Study Shows Doctors May Be Overprescribing Statins Like Crestor
If your doctor has given you a prescription for a cholesterol-lowering statin, you may want to think twice before taking it. According to a recent study published in the Journal of the American Medical Association Internal Medicine, doctors often prescribe these medications even to patients that have a low risk of heart disease—despite the fact that these drugs come with serious potential side effects.
In fact, many patients who were prescribed the strongest statin on the market, Crestor, and then suffered from Crestor side effects, later filed lawsuits to recover damages. These Crestor lawsuits bring claims of injuries like severe muscle damage, heart problems, diabetes, and rhabdomyolysis (muscle wasting).
Study shows doctors may be overprescribing statin drugs
According to the new JAMA Internal Medicine study, which surveyed 750 doctors nationwide (only a third responded), about 70 percent of doctors would recommend cholesterol-lowering statins to patients who had a very low chance of developing heart disease in the next decade.
The researchers sent the doctors six clinical vignettes describing hypothetical patients from the age of 40-75 that had varied LDL “bad” cholesterol levels. These imaginary patients also had different statistics as to their blood pressure levels and whether or not they smoked. None of them had diagnosed heart disease.
Still, about three-quarters of the physicians, which included family practice doctors, cardiologists, and internists, said they would prescribe a statin to the patients with a very low risk of heart disease. These hypothetical patients included a 40-year-old man with high cholesterol and well-controlled high blood pressure.
Why doctors may be ignoring Crestor side effects
When theorizing as to why doctors may be ignoring potential Crestor side effects when prescribing statins even to those with a low risk of heart disease, researchers suggested the physicians might be too focused on one number—the level of LDL “bad” cholesterol.
“It seems like people could be treating more of a number than a patient’s risk,” Dr. Michael Johansen, lead author of the study, told Reuters.
Researchers also theorized that doctors might be ignoring the very real possibility that patients could suffer from serious statin side effects, like those claimed in Crestor lawsuits. Many doctors, instead, think only of the benefits statins are reputed to produce, such as lower cholesterol levels and lower risk of heart attack.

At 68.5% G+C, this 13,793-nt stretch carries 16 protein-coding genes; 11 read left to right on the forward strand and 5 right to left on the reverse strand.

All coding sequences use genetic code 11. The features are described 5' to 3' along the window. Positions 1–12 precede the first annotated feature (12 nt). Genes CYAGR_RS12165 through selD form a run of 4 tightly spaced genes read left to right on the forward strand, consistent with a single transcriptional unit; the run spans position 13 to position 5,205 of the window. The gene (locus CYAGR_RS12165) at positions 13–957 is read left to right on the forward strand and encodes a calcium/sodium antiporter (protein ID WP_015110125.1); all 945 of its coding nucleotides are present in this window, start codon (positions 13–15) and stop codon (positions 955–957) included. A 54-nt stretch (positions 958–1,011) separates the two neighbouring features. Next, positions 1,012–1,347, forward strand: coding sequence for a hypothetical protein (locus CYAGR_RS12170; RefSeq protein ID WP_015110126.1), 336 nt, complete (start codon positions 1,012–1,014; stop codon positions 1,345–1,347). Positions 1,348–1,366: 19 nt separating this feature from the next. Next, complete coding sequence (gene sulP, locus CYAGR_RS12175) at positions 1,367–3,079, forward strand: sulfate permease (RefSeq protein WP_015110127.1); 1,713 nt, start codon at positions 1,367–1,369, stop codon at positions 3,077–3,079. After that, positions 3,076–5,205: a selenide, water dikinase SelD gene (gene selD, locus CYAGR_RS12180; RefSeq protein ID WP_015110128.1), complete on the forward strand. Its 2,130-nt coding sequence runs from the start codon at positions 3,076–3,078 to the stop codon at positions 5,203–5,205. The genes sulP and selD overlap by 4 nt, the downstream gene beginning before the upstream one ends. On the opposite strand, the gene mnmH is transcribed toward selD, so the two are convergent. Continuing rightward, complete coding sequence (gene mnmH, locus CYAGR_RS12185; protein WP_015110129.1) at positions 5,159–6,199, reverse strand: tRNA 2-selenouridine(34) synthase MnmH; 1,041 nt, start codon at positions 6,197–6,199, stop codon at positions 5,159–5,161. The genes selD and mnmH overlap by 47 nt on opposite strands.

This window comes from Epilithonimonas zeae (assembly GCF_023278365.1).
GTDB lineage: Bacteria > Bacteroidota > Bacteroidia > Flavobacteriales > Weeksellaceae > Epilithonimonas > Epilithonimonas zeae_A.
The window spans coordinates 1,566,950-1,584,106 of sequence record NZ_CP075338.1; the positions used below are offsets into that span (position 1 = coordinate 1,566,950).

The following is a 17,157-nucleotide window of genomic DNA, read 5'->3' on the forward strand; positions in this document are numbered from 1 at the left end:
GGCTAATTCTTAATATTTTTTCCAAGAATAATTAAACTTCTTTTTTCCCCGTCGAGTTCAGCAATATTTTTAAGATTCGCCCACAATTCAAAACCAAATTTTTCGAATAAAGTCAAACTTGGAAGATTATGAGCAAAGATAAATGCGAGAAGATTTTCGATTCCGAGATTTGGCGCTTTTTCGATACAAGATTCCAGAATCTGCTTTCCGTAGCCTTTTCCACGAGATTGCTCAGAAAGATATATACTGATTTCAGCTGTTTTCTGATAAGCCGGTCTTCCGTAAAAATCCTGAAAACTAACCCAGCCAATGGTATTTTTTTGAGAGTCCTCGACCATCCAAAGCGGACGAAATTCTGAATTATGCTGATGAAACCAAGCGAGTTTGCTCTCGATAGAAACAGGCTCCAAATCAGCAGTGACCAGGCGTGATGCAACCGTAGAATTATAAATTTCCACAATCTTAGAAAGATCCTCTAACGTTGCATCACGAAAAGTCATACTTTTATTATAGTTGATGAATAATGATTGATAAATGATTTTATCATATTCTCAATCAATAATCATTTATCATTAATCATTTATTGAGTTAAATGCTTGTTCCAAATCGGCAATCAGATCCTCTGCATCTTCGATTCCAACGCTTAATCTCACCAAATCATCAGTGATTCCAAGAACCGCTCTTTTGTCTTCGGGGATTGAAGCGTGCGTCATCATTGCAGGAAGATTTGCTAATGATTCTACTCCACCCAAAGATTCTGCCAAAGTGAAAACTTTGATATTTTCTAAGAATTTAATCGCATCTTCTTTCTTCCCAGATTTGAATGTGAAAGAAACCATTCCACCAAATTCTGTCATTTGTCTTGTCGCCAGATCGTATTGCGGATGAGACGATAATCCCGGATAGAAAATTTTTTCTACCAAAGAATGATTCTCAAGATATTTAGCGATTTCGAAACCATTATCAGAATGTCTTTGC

Yet studies show that Crestor side effects—and side effects from other statins—are very real, and can be quite dangerous. A recent study from the University of Columbia, for instance, found that taking statins at “high-potency” dosages raises the adjusted risk of kidney injury by 34 percent over the first four months of treatment, compared with taking lower-dose statins.
Crestor lawsuits bring side effects to light
In February 2010, the FDA approved Crestor as a preventative medication in patients who have not been diagnosed with heart disease, but who had an elevated level of C-reactive protein in their blood and at least one additional risk, such as smoking or high blood pressure. Yet only five years before, they warned that Crestor, like all statins, could cause serious muscle damage, including myopathy and rhabdomyolysis. They added that various forms of kidney failure had been reported in patients taking Crestor.
Meanwhile, the JUPITER trial indicated that patients taking Crestor were at a higher risk for diabetes, and a later British study also showed that statin therapy is associated with an increased risk of diabetes.
A Crestor lawyer for plaintiffs injured while taking the medication is likely to claim that manufacturer AstraZeneca has over-promoted Crestor for use even in patients without heart disease, while failing to adequately warn about the serious risk of Crestor side effects. Patients who have been injured by Crestor and other statins may be able to recover damages in Crestor lawsuits.
- JAMA Internal Medicine, http://archinte.jamanetwork.com/article.aspx?articleid=1666428
- Reuters, http://www.reuters.com/article/2013/03/11/us-statins-prescription-idUSBRE92A0ZO20130311
- Food and Drug Administration, http://www.fda.gov/NewsEvents/Newsroom/PressAnnouncements/ucm200128.htm
- Food and Drug Administration, http://www.fda.gov/Drugs/DrugSafety/